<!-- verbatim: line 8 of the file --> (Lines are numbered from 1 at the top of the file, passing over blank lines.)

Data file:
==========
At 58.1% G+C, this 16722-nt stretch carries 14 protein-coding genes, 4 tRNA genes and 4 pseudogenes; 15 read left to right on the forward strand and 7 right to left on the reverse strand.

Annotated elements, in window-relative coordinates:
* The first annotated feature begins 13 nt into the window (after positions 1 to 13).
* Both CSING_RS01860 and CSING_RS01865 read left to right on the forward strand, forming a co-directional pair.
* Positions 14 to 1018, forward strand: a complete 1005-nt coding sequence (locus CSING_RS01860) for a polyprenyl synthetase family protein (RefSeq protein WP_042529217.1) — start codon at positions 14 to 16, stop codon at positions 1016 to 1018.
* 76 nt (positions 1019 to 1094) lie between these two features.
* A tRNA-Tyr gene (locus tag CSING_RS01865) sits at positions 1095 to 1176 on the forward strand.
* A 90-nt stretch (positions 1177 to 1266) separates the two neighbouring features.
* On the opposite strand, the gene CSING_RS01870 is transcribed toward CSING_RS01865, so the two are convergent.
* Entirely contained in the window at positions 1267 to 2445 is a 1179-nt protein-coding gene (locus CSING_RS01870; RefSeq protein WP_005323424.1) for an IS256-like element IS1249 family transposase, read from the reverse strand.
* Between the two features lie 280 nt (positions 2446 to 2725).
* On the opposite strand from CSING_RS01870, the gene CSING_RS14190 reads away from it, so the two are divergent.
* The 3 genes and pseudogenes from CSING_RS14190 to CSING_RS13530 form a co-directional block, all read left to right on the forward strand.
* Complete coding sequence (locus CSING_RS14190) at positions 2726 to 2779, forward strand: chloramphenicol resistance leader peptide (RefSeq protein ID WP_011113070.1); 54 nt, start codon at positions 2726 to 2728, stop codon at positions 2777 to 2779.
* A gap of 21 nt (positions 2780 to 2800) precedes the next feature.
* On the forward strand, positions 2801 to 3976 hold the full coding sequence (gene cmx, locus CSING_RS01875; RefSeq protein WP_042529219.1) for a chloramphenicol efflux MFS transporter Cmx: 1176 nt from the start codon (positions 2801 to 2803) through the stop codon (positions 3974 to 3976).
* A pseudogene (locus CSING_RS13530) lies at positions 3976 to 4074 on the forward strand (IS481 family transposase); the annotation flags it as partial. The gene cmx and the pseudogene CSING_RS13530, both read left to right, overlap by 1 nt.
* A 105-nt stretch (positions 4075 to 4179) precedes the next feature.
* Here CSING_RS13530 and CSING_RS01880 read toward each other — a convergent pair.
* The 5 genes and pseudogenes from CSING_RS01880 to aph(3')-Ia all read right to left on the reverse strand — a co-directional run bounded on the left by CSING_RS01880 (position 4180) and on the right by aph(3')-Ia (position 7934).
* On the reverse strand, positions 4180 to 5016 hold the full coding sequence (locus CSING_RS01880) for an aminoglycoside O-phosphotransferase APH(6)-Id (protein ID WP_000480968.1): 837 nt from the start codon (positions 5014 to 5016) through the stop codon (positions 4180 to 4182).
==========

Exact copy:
* A 90-nt stretch (positions 1177 to 1266) separates the two neighbouring features.